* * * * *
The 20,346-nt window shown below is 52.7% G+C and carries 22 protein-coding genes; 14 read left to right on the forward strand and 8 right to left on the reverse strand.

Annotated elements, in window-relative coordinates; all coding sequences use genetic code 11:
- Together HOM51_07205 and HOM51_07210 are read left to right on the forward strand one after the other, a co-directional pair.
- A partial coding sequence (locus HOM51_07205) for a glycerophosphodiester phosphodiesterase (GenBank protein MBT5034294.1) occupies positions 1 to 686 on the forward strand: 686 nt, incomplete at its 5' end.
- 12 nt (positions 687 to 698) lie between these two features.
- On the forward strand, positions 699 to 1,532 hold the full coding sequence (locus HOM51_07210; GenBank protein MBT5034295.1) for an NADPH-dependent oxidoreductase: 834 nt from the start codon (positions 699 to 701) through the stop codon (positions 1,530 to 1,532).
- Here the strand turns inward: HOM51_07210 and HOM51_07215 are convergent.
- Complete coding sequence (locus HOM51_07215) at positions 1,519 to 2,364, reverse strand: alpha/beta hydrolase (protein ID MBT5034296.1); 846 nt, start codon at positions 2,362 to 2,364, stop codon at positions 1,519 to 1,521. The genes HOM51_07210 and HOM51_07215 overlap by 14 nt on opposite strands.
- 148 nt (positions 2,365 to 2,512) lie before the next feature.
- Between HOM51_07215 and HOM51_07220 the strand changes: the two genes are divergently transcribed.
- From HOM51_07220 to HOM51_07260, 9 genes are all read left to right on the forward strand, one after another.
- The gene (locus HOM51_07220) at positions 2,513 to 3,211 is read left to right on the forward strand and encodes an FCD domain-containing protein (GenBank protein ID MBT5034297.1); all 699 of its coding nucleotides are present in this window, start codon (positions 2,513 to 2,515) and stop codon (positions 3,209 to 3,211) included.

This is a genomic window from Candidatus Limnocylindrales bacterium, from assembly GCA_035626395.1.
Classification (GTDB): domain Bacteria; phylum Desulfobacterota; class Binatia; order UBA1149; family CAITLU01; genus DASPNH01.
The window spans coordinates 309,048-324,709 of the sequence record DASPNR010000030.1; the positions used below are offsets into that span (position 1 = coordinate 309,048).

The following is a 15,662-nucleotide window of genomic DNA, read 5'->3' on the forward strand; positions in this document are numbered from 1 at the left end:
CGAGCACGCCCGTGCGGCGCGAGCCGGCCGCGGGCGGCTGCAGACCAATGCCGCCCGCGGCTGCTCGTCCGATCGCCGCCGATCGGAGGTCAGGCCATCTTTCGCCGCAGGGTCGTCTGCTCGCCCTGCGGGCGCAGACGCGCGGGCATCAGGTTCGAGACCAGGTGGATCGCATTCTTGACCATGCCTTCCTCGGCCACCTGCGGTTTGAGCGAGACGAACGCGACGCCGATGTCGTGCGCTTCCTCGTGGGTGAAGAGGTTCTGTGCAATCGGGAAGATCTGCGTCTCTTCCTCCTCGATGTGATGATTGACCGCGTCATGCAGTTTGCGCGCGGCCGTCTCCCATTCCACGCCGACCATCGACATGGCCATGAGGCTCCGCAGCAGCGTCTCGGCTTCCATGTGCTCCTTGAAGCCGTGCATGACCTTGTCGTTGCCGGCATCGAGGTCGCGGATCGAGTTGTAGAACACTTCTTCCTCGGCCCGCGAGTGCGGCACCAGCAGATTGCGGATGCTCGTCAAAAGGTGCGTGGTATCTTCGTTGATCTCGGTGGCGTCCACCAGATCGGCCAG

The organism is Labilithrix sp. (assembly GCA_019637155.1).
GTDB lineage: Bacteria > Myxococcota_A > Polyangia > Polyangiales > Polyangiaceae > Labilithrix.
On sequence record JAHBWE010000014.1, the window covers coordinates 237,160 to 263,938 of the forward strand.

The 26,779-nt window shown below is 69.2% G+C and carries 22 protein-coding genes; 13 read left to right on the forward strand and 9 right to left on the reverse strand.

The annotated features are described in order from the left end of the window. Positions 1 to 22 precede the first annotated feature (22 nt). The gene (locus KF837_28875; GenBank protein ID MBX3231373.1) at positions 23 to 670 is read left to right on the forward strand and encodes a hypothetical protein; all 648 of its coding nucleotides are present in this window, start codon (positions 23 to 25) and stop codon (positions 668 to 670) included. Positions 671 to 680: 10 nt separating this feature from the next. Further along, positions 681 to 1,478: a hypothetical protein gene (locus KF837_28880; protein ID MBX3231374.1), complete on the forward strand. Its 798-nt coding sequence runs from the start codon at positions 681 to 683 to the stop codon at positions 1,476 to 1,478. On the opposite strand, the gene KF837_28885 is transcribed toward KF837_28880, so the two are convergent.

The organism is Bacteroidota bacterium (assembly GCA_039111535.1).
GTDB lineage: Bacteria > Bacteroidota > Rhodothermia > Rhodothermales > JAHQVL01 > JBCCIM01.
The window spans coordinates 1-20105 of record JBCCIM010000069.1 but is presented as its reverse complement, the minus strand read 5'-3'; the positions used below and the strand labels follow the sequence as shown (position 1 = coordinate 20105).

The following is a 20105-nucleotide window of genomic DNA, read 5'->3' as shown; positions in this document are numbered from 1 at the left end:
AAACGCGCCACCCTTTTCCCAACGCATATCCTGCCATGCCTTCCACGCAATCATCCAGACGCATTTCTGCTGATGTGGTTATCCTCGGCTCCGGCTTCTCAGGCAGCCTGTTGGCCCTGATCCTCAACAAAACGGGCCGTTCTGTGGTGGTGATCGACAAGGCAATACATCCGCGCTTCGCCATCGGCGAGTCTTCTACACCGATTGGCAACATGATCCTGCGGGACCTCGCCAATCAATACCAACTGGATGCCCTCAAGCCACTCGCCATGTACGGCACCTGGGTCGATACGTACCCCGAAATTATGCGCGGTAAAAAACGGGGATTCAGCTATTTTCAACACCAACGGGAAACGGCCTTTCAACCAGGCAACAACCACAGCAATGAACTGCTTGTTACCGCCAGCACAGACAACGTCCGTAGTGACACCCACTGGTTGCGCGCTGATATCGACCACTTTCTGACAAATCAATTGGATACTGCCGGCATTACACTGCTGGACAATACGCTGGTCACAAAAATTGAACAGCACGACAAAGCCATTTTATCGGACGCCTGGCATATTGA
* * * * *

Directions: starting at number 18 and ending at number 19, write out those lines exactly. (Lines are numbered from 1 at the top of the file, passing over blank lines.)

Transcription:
The organism is Labilithrix sp. (assembly GCA_019637155.1).
GTDB lineage: Bacteria > Myxococcota_A > Polyangia > Polyangiales > Polyangiaceae > Labilithrix.